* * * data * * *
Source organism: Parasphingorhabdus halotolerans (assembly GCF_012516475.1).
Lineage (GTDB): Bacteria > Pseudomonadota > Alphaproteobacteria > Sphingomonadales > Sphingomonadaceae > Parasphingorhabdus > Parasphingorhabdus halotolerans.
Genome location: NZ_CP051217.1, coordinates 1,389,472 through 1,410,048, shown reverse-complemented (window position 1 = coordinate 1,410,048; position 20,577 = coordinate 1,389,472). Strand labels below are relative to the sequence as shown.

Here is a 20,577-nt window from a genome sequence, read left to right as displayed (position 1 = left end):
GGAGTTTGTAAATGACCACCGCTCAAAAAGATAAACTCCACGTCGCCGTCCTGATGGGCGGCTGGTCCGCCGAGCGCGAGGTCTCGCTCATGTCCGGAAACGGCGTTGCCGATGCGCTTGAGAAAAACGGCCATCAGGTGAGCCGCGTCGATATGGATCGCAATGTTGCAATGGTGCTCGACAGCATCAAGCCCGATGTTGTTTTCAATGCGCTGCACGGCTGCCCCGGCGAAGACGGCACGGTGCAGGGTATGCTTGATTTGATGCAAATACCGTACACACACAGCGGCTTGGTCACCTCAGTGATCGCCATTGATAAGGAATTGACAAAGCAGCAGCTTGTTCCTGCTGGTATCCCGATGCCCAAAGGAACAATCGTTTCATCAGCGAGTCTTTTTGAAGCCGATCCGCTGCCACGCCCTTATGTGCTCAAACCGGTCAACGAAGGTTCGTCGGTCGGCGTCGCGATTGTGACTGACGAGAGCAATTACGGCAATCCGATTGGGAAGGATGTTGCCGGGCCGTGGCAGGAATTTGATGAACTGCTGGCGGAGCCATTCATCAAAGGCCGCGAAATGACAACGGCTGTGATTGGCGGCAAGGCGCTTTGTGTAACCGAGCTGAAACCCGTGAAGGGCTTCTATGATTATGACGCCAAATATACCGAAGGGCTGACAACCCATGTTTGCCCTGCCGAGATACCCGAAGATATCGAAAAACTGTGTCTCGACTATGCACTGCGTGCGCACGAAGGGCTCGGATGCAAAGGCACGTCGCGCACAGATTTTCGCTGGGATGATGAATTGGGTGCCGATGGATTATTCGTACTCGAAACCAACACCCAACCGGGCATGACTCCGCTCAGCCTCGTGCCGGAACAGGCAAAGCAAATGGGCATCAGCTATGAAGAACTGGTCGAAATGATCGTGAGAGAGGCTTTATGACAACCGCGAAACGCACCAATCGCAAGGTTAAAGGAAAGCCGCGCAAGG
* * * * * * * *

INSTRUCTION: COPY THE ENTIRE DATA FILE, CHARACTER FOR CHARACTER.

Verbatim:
Source organism: Parasphingorhabdus halotolerans (assembly GCF_012516475.1).
Lineage (GTDB): Bacteria > Pseudomonadota > Alphaproteobacteria > Sphingomonadales > Sphingomonadaceae > Parasphingorhabdus > Parasphingorhabdus halotolerans.
Genome location: NZ_CP051217.1, coordinates 1,389,472 through 1,410,048, shown reverse-complemented (window position 1 = coordinate 1,410,048; position 20,577 = coordinate 1,389,472). Strand labels below are relative to the sequence as shown.

Here is a 20,577-nt window from a genome sequence, read left to right as displayed (position 1 = left end):
GGAGTTTGTAAATGACCACCGCTCAAAAAGATAAACTCCACGTCGCCGTCCTGATGGGCGGCTGGTCCGCCGAGCGCGAGGTCTCGCTCATGTCCGGAAACGGCGTTGCCGATGCGCTTGAGAAAAACGGCCATCAGGTGAGCCGCGTCGATATGGATCGCAATGTTGCAATGGTGCTCGACAGCATCAAGCCCGATGTTGTTTTCAATGCGCTGCACGGCTGCCCCGGCGAAGACGGCACGGTGCAGGGTATGCTTGATTTGATGCAAATACCGTACACACACAGCGGCTTGGTCACCTCAGTGATCGCCATTGATAAGGAATTGACAAAGCAGCAGCTTGTTCCTGCTGGTATCCCGATGCCCAAAGGAACAATCGTTTCATCAGCGAGTCTTTTTGAAGCCGATCCGCTGCCACGCCCTTATGTGCTCAAACCGGTCAACGAAGGTTCGTCGGTCGGCGTCGCGATTGTGACTGACGAGAGCAATTACGGCAATCCGATTGGGAAGGATGTTGCCGGGCCGTGGCAGGAATTTGATGAACTGCTGGCGGAGCCATTCATCAAAGGCCGCGAAATGACAACGGCTGTGATTGGCGGCAAGGCGCTTTGTGTAACCGAGCTGAAACCCGTGAAGGGCTTCTATGATTATGACGCCAAATATACCGAAGGGCTGACAACCCATGTTTGCCCTGCCGAGATACCCGAAGATATCGAAAAACTGTGTCTCGACTATGCACTGCGTGCGCACGAAGGGCTCGGATGCAAAGGCACGTCGCGCACAGATTTTCGCTGGGATGATGAATTGGGTGCCGATGGATTATTCGTACTCGAAACCAACACCCAACCGGGCATGACTCCGCTCAGCCTCGTGCCGGAACAGGCAAAGCAAATGGGCATCAGCTATGAAGAACTGGTCGAAATGATCGTGAGAGAGGCTTTATGACAACCGCGAAACGCACCAATCGCAAGGTTAAAGGAAAGCCGCGCAAGG